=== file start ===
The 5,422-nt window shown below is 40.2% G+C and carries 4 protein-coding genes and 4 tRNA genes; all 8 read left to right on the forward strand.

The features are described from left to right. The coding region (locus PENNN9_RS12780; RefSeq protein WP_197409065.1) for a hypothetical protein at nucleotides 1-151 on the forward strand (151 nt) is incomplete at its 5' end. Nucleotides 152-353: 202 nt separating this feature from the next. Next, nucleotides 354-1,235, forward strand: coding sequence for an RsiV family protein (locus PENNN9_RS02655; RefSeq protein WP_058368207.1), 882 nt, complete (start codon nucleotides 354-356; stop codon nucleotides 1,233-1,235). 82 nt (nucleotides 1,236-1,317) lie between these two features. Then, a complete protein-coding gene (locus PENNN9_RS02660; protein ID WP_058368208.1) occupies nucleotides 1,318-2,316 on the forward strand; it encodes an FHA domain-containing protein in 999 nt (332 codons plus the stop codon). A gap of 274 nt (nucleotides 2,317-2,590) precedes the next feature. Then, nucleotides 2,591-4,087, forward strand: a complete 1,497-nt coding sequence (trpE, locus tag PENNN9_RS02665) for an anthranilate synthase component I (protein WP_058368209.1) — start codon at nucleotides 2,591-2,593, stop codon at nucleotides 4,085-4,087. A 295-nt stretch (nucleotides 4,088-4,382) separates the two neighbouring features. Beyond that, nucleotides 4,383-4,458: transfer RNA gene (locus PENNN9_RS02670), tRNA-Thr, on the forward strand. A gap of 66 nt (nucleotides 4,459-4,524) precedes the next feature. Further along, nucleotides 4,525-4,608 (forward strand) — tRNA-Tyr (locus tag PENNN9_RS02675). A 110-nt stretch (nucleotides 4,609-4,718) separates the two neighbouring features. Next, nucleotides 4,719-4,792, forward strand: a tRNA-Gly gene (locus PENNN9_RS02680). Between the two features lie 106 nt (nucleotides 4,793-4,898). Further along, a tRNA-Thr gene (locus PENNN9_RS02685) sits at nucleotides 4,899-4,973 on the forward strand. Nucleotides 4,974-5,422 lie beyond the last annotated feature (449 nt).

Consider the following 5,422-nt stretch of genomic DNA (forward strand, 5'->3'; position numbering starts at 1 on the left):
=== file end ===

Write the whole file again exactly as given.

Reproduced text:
The 5,422-nt window shown below is 40.2% G+C and carries 4 protein-coding genes and 4 tRNA genes; all 8 read left to right on the forward strand.

The features are described from left to right. The coding region (locus PENNN9_RS12780; RefSeq protein WP_197409065.1) for a hypothetical protein at nucleotides 1-151 on the forward strand (151 nt) is incomplete at its 5' end. Nucleotides 152-353: 202 nt separating this feature from the next. Next, nucleotides 354-1,235, forward strand: coding sequence for an RsiV family protein (locus PENNN9_RS02655; RefSeq protein WP_058368207.1), 882 nt, complete (start codon nucleotides 354-356; stop codon nucleotides 1,233-1,235). 82 nt (nucleotides 1,236-1,317) lie between these two features. Then, a complete protein-coding gene (locus PENNN9_RS02660; protein ID WP_058368208.1) occupies nucleotides 1,318-2,316 on the forward strand; it encodes an FHA domain-containing protein in 999 nt (332 codons plus the stop codon). A gap of 274 nt (nucleotides 2,317-2,590) precedes the next feature. Then, nucleotides 2,591-4,087, forward strand: a complete 1,497-nt coding sequence (trpE, locus tag PENNN9_RS02665) for an anthranilate synthase component I (protein WP_058368209.1) — start codon at nucleotides 2,591-2,593, stop codon at nucleotides 4,085-4,087. A 295-nt stretch (nucleotides 4,088-4,382) separates the two neighbouring features. Beyond that, nucleotides 4,383-4,458: transfer RNA gene (locus PENNN9_RS02670), tRNA-Thr, on the forward strand. A gap of 66 nt (nucleotides 4,459-4,524) precedes the next feature. Further along, nucleotides 4,525-4,608 (forward strand) — tRNA-Tyr (locus tag PENNN9_RS02675). A 110-nt stretch (nucleotides 4,609-4,718) separates the two neighbouring features. Next, nucleotides 4,719-4,792, forward strand: a tRNA-Gly gene (locus PENNN9_RS02680). Between the two features lie 106 nt (nucleotides 4,793-4,898). Further along, a tRNA-Thr gene (locus PENNN9_RS02685) sits at nucleotides 4,899-4,973 on the forward strand. Nucleotides 4,974-5,422 lie beyond the last annotated feature (449 nt).

Consider the following 5,422-nt stretch of genomic DNA (forward strand, 5'->3'; position numbering starts at 1 on the left):